Conflict at work is unavoidable. It can be an issue as minor as whose turn it is to make the coffee or as major as bullying, favoritism and backstabbing. It is the manager’s job to resolve conflict rather than perpetuate it, according to a February 2012 article at Forbes.com, but not all managers have gotten the message. Instead of extinguishing fires, some are actually fanning the flames.
Sibling rivalry isn’t limited to children – work “siblings” can be just as jealous of what they perceive to be benefits they should have received but have been diverted to another sib. A manager who always gives the juicy plum assignments to one employee while handing out the rotten fruit to others, creates resentment among co-workers. Even when Little Jack Horner does a great job with the plums and is clearly talented, the manager winds up with a team with only one star. If Jack decides to go elsewhere, the team's productivity likely will suffer.
Lack of Communication
Managers who fail to keep their employees in the loop can create a disastrous situation. When the boss tells you to do XYZ on a project but neglects to tell you the assignment is due next Monday, she’s setting you up for failure. It's natural to feel resentful in such situations. Unfortunately, a uncommunicative manager is creating problems for herself as well. Those unfinished projects will probably leave her scrambling to appease her boss, who expected them done correctly and on time. An unhappy boss may even decide to hand her a pink slip.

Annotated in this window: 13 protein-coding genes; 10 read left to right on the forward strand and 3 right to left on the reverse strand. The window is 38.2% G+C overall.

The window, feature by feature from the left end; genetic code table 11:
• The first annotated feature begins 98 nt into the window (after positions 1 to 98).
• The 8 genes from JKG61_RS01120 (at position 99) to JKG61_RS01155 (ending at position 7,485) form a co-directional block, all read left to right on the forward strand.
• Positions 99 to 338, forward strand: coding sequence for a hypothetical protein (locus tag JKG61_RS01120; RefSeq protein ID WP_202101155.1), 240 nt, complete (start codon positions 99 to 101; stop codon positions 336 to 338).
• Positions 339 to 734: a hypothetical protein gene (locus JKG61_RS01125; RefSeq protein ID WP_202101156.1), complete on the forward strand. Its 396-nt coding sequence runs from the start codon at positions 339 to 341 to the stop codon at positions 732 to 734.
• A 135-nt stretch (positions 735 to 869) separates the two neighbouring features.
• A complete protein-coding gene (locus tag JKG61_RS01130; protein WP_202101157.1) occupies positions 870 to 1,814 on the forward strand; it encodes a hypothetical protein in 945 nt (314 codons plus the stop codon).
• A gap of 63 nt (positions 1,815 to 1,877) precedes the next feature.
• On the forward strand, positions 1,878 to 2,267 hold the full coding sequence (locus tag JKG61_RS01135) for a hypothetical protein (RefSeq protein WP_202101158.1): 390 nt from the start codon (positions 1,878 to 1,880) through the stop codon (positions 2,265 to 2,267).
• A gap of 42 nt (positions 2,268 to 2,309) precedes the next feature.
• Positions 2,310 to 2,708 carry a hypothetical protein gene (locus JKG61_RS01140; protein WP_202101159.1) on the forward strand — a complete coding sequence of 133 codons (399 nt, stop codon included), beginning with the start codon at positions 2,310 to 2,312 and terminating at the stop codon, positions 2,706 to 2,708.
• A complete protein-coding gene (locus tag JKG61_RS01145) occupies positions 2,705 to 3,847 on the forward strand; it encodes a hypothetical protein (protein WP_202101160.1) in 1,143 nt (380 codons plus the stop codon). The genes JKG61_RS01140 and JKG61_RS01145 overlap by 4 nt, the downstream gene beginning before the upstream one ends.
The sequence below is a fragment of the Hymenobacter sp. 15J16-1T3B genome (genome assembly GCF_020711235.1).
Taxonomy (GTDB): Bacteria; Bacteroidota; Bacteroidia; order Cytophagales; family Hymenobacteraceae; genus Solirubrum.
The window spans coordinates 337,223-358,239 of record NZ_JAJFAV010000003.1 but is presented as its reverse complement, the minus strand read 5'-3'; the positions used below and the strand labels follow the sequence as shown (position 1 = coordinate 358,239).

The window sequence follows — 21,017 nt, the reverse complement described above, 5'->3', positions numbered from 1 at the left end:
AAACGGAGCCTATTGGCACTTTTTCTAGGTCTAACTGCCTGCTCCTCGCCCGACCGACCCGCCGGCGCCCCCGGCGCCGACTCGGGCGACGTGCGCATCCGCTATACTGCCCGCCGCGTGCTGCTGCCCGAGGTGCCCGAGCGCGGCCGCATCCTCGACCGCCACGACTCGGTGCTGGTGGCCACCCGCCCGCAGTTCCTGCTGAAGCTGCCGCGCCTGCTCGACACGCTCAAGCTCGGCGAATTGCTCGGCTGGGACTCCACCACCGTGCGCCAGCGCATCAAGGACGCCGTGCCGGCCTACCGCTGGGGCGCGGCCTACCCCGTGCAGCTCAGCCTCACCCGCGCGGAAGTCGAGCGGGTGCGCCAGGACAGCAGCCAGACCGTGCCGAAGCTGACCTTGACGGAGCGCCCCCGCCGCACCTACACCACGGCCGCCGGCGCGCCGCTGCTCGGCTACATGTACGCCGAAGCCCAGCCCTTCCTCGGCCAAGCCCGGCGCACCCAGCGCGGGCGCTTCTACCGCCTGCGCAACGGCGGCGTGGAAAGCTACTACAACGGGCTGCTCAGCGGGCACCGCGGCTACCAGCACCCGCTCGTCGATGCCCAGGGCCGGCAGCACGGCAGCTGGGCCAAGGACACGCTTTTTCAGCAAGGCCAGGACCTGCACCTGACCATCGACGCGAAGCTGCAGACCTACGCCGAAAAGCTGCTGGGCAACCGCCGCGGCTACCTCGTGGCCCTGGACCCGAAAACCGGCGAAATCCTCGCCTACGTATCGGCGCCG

Some employees wage emotional war on their peers. They may sabotage another employee's work or direct an angry tirade or a stream of emotional abuse at a person they dislike. A manager who ignores the problem is failing to fulfill his duties. While the manager cannot be expected to control personality quirks, bullying and emotional abuse cannot be permitted. Not surprisingly, the abused employees lose respect for a manager who fails to enforce proper behavior.
If you have a manager with a leadership problem, you deserve sympathy -- and you might want to look for a new job. Inadequate leadership behaviors such as passing the buck, being inconsistent or refusing to take responsibility can create all sorts of problems. The inconsistent leader who spins like a weather vane with every passing wind leaves her employees trying to second-guess her instead of actually getting work done. Employees who know their boss won’t go to bat for them are quite understandably reluctant to take risks in their work and may resist or ignore her orders.
Beth Greenwood is an RN and has been a writer since 2010. She specializes in medical and health topics, as well as career articles about health care professions. Greenwood holds an Associate of Science in nursing from Shasta College.